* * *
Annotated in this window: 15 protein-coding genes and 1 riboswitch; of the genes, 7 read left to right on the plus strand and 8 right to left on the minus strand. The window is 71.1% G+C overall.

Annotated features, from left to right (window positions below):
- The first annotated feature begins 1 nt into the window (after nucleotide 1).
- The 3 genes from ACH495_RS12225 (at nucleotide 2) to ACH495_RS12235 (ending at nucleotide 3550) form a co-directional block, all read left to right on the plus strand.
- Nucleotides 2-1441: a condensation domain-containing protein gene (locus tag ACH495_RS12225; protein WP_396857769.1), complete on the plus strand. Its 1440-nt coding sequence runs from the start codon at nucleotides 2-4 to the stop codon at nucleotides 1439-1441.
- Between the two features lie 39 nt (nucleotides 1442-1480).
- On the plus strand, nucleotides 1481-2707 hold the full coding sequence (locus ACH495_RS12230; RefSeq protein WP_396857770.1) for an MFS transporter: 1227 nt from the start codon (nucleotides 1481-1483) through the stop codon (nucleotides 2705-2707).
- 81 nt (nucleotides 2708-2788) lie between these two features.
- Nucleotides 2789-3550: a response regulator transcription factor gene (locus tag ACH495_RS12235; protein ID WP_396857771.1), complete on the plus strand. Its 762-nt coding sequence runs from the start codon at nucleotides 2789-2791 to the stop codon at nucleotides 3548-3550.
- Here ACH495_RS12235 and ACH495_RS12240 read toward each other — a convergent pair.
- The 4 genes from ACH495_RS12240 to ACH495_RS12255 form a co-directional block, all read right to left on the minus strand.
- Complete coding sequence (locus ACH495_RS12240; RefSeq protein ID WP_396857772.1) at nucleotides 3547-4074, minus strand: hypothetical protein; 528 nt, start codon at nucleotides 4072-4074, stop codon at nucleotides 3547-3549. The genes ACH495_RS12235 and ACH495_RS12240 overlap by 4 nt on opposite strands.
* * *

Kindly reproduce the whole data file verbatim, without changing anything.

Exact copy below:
Annotated in this window: 15 protein-coding genes and 1 riboswitch; of the genes, 7 read left to right on the plus strand and 8 right to left on the minus strand. The window is 71.1% G+C overall.

Annotated features, from left to right (window positions below):
- The first annotated feature begins 1 nt into the window (after nucleotide 1).
- The 3 genes from ACH495_RS12225 (at nucleotide 2) to ACH495_RS12235 (ending at nucleotide 3550) form a co-directional block, all read left to right on the plus strand.
- Nucleotides 2-1441: a condensation domain-containing protein gene (locus tag ACH495_RS12225; protein WP_396857769.1), complete on the plus strand. Its 1440-nt coding sequence runs from the start codon at nucleotides 2-4 to the stop codon at nucleotides 1439-1441.
- Between the two features lie 39 nt (nucleotides 1442-1480).
- On the plus strand, nucleotides 1481-2707 hold the full coding sequence (locus ACH495_RS12230; RefSeq protein WP_396857770.1) for an MFS transporter: 1227 nt from the start codon (nucleotides 1481-1483) through the stop codon (nucleotides 2705-2707).
- 81 nt (nucleotides 2708-2788) lie between these two features.
- Nucleotides 2789-3550: a response regulator transcription factor gene (locus tag ACH495_RS12235; protein ID WP_396857771.1), complete on the plus strand. Its 762-nt coding sequence runs from the start codon at nucleotides 2789-2791 to the stop codon at nucleotides 3548-3550.
- Here ACH495_RS12235 and ACH495_RS12240 read toward each other — a convergent pair.
- The 4 genes from ACH495_RS12240 to ACH495_RS12255 form a co-directional block, all read right to left on the minus strand.
- Complete coding sequence (locus ACH495_RS12240; RefSeq protein ID WP_396857772.1) at nucleotides 3547-4074, minus strand: hypothetical protein; 528 nt, start codon at nucleotides 4072-4074, stop codon at nucleotides 3547-3549. The genes ACH495_RS12235 and ACH495_RS12240 overlap by 4 nt on opposite strands.